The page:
Sidebar on linkers detecting mismatches (started with Failed to set gid privileges)

David Collier-Brown David.Collier-Brown at
Wed Sep 6 13:04:56 GMT 2000

Peter Samuelson wrote:
> [Dave C-B]
> > This is an honest attempt to deal with a problem, but one which just
> > shifts the problem from the sysadmin to the application programmer...
> > which is arguably dumb, as the application can't know about all
> > possible OS problems and protect itself from them.
> It's the only sane thing to do when your library and kernel are often
> upgraded independently.  Commercial Unix doesn't have this problem, nor
> do the various free BSD's.

	I mean to say that it's a bad **implementation** of the
	solution, not that the problem shouldn't be solved...
> If you have a significantly older libc than what the application was
> linked with, it will probably fail at load time.  libc is somewhat
> back-compatible at the binary level but not necessarily
> forward-compatible.  This is very like other Unices -- compatibility is
> king.  

	That's backwards: Sun warrants and tests applications
	for **forward** computability and Samba passes the test.
	A version of Samba compiled under 2.5.1 shall work under
	2.6, 7 8 or 9, or it's Sun's fault.  Backwards computability
	is less of a concern, although you can use the test program
	to approximate how old an OS you can use.

	The tests program is appcert, described at
	for anyone who's interested. I worked in the ABI team for
	three years on related stability issues...

> So if you detect certain libc functionality at compile time, you can
> basically assume that it will exist at runtime.  The same,
> unfortunately, can't be said of the kernel ... hence the problem that
> started this thread.
> It is really the responsibility of the Linux distribution to ensure
> that programs are compiled such that they will work with all supported
> kernels.

	Or the task could be shouldered by the glibc folks, but
	only if they wished to do so: they could look at the OS
	release and warn if they were going to be degraded. 

> But the problem is compounded by the fact that it is so easy to
> customize your Linux kernel build, so that the available feature set
> depends on much more than just a number. 

	Drat!  I can see why the glibc people would prefer
	not to go there (;-))

	Apple uses the "feature vector" approach: each capability
	is represented by a bit you can check, and there would be
	different bits for getueid-version-1 and geteuid-version-2.

	Solaris uses version numbers on interfaces: pvs -s  	
	/usr/lib/ will give you something like

	This is read as "_end isn't versioned, resetmnttab was introduced
	in 1.20, strlcat in 1.19" and so on.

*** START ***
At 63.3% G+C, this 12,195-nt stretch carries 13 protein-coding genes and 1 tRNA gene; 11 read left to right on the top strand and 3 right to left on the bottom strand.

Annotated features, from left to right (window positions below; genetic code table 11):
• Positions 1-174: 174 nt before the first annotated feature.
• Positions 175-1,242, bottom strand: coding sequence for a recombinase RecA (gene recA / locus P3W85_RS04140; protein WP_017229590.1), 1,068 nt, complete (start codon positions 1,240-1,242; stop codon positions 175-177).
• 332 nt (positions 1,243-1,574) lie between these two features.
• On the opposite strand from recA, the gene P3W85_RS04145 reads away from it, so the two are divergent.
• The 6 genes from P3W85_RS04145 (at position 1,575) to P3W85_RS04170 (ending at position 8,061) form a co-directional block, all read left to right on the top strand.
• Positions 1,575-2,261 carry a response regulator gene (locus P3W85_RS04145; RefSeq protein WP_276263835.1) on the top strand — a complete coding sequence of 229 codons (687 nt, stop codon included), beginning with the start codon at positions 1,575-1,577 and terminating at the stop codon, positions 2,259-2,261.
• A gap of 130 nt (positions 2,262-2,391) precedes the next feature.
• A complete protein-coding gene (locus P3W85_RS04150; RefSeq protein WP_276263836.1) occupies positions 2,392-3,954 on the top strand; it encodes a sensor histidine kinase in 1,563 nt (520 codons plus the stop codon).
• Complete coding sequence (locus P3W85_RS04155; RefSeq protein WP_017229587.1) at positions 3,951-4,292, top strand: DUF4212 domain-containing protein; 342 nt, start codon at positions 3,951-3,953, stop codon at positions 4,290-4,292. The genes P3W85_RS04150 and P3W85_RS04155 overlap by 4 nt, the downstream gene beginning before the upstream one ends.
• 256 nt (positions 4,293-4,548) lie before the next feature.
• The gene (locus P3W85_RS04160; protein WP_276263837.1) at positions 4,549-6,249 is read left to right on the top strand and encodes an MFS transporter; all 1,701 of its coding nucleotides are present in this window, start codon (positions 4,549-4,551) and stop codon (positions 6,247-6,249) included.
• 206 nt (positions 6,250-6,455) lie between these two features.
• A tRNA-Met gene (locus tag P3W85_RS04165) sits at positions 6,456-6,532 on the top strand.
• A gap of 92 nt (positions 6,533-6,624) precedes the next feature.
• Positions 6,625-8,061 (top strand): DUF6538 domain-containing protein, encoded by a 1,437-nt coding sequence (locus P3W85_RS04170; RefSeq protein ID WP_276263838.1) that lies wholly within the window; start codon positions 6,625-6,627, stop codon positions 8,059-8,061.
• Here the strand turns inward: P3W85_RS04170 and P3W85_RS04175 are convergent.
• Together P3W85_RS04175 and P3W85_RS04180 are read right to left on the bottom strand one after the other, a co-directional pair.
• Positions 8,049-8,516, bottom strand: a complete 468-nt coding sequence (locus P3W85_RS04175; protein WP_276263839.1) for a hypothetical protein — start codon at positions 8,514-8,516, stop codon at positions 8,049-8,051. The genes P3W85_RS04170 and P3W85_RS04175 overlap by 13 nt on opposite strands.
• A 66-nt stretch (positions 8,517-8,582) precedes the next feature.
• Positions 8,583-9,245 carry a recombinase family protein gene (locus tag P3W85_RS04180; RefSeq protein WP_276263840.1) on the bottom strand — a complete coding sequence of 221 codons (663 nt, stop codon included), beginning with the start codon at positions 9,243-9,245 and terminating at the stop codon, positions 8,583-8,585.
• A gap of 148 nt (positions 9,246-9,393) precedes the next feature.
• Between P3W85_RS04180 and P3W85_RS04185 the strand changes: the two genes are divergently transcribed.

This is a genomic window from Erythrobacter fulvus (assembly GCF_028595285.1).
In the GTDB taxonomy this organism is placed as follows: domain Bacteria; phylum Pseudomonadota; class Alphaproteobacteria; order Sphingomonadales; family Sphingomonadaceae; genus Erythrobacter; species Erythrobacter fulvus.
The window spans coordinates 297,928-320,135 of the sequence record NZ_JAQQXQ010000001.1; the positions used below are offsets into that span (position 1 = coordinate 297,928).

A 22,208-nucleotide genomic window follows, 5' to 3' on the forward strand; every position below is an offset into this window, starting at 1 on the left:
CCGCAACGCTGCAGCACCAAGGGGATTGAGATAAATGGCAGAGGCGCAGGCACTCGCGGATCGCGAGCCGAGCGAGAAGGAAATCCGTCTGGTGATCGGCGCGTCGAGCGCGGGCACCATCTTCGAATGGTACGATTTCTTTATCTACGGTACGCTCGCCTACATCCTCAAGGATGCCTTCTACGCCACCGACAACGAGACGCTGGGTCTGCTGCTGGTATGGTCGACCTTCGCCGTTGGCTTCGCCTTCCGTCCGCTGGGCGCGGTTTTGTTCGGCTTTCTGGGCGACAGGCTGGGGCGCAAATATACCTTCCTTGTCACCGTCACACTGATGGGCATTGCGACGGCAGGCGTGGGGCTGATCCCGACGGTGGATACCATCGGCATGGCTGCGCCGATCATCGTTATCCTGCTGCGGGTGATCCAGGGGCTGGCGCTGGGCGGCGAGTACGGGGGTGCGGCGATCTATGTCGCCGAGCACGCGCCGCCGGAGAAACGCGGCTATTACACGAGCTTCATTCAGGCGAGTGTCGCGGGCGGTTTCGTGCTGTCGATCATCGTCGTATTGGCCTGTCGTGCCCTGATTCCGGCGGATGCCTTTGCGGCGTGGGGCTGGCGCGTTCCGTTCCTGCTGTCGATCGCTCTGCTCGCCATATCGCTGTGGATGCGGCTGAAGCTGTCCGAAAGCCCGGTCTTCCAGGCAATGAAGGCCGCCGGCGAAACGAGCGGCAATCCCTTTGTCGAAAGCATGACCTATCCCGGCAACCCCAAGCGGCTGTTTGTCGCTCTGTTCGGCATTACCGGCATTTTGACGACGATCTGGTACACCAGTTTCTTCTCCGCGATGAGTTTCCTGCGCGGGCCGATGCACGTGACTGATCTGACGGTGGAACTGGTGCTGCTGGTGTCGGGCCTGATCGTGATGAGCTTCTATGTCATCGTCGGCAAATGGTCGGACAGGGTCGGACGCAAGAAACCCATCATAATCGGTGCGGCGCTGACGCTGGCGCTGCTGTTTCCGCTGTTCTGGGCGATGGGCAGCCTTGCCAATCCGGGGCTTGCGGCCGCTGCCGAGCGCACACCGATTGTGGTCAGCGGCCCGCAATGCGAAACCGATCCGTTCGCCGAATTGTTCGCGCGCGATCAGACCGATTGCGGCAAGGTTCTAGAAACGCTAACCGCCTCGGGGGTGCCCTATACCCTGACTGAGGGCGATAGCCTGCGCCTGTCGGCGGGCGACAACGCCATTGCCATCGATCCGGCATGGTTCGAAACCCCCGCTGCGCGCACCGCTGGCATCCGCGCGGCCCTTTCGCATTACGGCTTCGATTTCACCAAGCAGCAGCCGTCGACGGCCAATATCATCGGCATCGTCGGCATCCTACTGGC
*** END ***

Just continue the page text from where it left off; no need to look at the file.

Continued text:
geteuid was introduced in 0.7, back when versioning was  
	fairly experimental, and was not reimplemented in the 1.x
	time period, so it is very stable. Normally a change of the
	major number implies a major OS change, with a need to 
	reimplement the interfaces and a risk (in x.0 for any x)
	of errors.  A minor number change merely indicates a
	release which should be harmless, just like Linux 2.1 -> 2.2

	Looking at this from the viewpoint of an application developer,
	and treating Samba as an application, this provides an
	opportunity to survive controlled change.

	The ELF linkers, unless **specifically** told not to, will
	link an interface in a  library only when it's first called.
	This should be/is true on Linux.  That means that a missing
	function won't cause a run-time error unless the application
	actually calls it.  Then and only then will the linker 
	signal the process and produce a log message.  Back in the
	Multics days the application was stopped, connected to the
	user's terminal and a debugger fired up [panic action
	as a system service!]

	The Solaris elf linker will also fault on the lack of a
	new-enough version of an interface, so you could in principle
	have a 0.7 version of geteuid and a 1.16 version of geteuid,
	and old programs linked with 0.7 would use the old one,
	while new programs would use the 1.16 one. Thus far we haven't 
	needed to do this.

	In the short run, users of glibc could use the default elf
	behavior, and if they ever introduced versioning, the
	"give me the one I was compiled with" behavior.

 We've seen several questions
> on samba@ recently where a user's precompiled Samba won't run on his
> custom-compiled kernel because he omitted SysV IPC support.  Not too
> much you can do about that except user education.

	That one gets caught at run-time, by the linker.  In fact,
	it tends to get caught when the linker is making a list
	of .so's that it will need, and logged. The call then
	fails when first tried.

	That could occur with glibc, with no extra effort, if
	they'd chosen a different implementation. 

	So I stand with my claim that they goofed when they made it
	an application-programmer responsibility. They did extra work
	to keep the linker from reporting a failure, only to have
	the applications fail anyway.

David Collier-Brown,  | Always do right. This will gratify some people
185 Ellerslie Ave.,   | and astonish the rest.        -- Mark Twain
Willowdale, Ontario   | //
Work: (905) 415-2849 Home: (416) 223-8968 Email: davecb at

More information about the samba-technical mailing list